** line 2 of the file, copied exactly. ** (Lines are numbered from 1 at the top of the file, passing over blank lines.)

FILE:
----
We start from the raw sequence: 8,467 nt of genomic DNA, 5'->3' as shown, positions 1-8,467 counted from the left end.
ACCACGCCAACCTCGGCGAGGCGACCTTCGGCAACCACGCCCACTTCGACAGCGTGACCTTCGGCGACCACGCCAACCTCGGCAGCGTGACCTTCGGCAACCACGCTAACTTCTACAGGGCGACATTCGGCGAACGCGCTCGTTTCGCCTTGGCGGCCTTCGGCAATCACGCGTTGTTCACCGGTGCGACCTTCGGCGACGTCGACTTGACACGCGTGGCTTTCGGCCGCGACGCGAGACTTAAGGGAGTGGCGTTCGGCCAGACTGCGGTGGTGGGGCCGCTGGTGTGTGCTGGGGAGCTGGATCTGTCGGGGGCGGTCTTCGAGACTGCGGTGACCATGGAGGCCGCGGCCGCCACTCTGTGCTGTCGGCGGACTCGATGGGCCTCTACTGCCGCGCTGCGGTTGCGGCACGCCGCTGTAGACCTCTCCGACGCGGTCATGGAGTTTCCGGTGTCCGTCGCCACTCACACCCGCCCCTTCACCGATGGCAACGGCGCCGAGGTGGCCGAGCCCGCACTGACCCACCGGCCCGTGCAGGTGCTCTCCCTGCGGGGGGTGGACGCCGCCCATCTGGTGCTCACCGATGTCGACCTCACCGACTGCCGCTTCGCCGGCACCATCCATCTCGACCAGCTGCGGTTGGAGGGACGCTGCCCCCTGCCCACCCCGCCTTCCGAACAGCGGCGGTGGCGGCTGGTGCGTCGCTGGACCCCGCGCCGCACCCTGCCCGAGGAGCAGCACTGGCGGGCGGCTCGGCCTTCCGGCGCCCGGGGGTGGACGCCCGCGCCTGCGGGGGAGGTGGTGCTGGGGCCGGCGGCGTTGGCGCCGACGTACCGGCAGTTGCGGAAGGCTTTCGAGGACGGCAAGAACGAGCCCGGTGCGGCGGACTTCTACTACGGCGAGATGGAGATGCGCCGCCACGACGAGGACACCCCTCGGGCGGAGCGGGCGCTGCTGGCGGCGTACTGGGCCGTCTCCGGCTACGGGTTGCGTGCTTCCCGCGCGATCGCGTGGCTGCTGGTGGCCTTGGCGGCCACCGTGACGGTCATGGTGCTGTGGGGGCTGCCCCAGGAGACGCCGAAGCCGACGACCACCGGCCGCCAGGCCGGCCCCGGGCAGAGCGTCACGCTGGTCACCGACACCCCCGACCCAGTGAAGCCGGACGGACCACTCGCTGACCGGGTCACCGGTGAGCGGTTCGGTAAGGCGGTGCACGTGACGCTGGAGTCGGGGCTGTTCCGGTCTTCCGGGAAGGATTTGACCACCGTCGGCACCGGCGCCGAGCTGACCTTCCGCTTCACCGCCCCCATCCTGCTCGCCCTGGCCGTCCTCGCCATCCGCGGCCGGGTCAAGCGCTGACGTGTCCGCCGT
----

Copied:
ACCACGCCAACCTCGGCGAGGCGACCTTCGGCAACCACGCCCACTTCGACAGCGTGACCTTCGGCGACCACGCCAACCTCGGCAGCGTGACCTTCGGCAACCACGCTAACTTCTACAGGGCGACATTCGGCGAACGCGCTCGTTTCGCCTTGGCGGCCTTCGGCAATCACGCGTTGTTCACCGGTGCGACCTTCGGCGACGTCGACTTGACACGCGTGGCTTTCGGCCGCGACGCGAGACTTAAGGGAGTGGCGTTCGGCCAGACTGCGGTGGTGGGGCCGCTGGTGTGTGCTGGGGAGCTGGATCTGTCGGGGGCGGTCTTCGAGACTGCGGTGACCATGGAGGCCGCGGCCGCCACTCTGTGCTGTCGGCGGACTCGATGGGCCTCTACTGCCGCGCTGCGGTTGCGGCACGCCGCTGTAGACCTCTCCGACGCGGTCATGGAGTTTCCGGTGTCCGTCGCCACTCACACCCGCCCCTTCACCGATGGCAACGGCGCCGAGGTGGCCGAGCCCGCACTGACCCACCGGCCCGTGCAGGTGCTCTCCCTGCGGGGGGTGGACGCCGCCCATCTGGTGCTCACCGATGTCGACCTCACCGACTGCCGCTTCGCCGGCACCATCCATCTCGACCAGCTGCGGTTGGAGGGACGCTGCCCCCTGCCCACCCCGCCTTCCGAACAGCGGCGGTGGCGGCTGGTGCGTCGCTGGACCCCGCGCCGCACCCTGCCCGAGGAGCAGCACTGGCGGGCGGCTCGGCCTTCCGGCGCCCGGGGGTGGACGCCCGCGCCTGCGGGGGAGGTGGTGCTGGGGCCGGCGGCGTTGGCGCCGACGTACCGGCAGTTGCGGAAGGCTTTCGAGGACGGCAAGAACGAGCCCGGTGCGGCGGACTTCTACTACGGCGAGATGGAGATGCGCCGCCACGACGAGGACACCCCTCGGGCGGAGCGGGCGCTGCTGGCGGCGTACTGGGCCGTCTCCGGCTACGGGTTGCGTGCTTCCCGCGCGATCGCGTGGCTGCTGGTGGCCTTGGCGGCCACCGTGACGGTCATGGTGCTGTGGGGGCTGCCCCAGGAGACGCCGAAGCCGACGACCACCGGCCGCCAGGCCGGCCCCGGGCAGAGCGTCACGCTGGTCACCGACACCCCCGACCCAGTGAAGCCGGACGGACCACTCGCTGACCGGGTCACCGGTGAGCGGTTCGGTAAGGCGGTGCACGTGACGCTGGAGTCGGGGCTGTTCCGGTCTTCCGGGAAGGATTTGACCACCGTCGGCACCGGCGCCGAGCTGACCTTCCGCTTCACCGCCCCCATCCTGCTCGCCCTGGCCGTCCTCGCCATCCGCGGCCGGGTCAAGCGCTGACGTGTCCGCCGT